I would like to know the ratio of cosmic microwave background radiation to normal radiation in the universe. I am considering cosmic microwave background radiation to include the microwave, and any other radiation that is being emanated from near the "edge of the universe", while normal radiation is radiation emmitted by stars, nebulae, and other sources within the universe (excluding the cosmic microwave background). Since we are in a galaxy, I know that the normal radiation here far exceeds the cosmic microwave background, but I am interested in the "average" value over the universe. For example: total cosmic microwave background radation in the universe / total normal radiation in the universe.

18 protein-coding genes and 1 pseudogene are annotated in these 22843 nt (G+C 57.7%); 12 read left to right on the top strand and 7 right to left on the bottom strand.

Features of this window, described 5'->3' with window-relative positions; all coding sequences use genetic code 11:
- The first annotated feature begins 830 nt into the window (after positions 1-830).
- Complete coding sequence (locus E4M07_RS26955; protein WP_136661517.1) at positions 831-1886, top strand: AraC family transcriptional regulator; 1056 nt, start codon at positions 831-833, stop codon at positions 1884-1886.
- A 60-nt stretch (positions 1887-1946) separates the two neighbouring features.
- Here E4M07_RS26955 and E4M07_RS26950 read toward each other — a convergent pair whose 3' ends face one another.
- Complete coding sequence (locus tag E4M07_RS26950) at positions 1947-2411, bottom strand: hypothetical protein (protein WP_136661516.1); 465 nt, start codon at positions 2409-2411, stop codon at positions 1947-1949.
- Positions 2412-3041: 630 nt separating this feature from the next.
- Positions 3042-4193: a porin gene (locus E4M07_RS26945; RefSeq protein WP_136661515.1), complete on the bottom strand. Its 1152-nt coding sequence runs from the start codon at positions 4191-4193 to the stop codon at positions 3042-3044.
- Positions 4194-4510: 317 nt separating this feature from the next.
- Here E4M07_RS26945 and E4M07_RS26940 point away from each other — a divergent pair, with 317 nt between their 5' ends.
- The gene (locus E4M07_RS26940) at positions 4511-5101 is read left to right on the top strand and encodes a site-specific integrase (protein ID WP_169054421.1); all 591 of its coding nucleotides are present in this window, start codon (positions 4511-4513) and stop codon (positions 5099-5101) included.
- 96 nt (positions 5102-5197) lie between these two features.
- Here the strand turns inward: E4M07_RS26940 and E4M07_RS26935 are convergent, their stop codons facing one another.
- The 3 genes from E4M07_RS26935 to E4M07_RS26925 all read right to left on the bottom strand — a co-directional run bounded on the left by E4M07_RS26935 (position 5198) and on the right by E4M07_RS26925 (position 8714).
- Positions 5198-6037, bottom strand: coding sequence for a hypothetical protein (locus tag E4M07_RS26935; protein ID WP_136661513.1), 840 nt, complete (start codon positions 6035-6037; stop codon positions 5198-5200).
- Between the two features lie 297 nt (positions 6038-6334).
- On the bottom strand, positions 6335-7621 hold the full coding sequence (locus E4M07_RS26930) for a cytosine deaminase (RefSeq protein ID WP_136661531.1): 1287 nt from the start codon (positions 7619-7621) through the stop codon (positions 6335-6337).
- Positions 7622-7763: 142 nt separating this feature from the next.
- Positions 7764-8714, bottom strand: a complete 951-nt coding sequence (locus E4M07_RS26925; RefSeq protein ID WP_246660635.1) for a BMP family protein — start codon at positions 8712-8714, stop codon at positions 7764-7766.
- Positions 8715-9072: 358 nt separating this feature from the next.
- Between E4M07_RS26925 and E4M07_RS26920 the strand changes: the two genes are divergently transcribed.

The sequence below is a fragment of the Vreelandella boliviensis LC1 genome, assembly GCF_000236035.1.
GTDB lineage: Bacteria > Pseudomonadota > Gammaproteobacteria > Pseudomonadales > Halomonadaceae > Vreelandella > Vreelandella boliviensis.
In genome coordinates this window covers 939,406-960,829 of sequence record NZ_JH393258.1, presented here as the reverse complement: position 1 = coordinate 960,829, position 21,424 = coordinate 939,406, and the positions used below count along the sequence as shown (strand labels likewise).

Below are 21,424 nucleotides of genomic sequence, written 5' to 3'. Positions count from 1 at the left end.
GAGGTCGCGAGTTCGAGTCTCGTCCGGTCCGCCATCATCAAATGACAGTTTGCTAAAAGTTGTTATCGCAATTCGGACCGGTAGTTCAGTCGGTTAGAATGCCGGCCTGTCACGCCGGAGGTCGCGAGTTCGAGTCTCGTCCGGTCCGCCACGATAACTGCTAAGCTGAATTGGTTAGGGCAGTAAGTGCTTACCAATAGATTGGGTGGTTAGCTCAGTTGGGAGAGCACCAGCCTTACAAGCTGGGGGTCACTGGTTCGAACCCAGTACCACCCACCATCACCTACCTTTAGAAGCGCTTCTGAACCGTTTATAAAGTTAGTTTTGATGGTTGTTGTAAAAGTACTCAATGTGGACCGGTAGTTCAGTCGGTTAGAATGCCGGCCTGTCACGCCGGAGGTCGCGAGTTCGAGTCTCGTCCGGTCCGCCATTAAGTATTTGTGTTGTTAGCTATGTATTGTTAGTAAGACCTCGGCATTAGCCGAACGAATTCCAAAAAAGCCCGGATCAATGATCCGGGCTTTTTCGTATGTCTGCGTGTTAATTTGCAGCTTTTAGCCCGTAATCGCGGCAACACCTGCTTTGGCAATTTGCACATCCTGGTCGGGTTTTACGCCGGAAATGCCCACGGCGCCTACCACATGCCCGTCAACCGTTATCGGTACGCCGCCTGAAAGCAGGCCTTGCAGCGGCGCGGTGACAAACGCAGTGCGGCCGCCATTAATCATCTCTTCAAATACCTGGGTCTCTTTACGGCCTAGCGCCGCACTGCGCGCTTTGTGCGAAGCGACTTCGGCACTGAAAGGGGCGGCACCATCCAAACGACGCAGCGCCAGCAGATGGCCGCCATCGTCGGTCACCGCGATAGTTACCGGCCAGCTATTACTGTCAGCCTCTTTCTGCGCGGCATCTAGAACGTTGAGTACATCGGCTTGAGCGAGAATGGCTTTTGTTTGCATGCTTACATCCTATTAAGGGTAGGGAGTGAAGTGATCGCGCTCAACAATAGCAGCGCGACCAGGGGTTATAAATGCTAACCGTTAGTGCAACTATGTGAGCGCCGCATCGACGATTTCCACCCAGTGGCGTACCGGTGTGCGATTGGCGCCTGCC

Photons from the CMB outnumber all other photons by more than 200:1. This is contained in Pela's excellent answer to: Does the number density of photons nγ≈108m−3 refer to CMB photons only?. Pela uses this graph from Hill et al. 2018 to derive this ratio. Note that the CMB forms the largest contribution to the electromagnetic spectrum.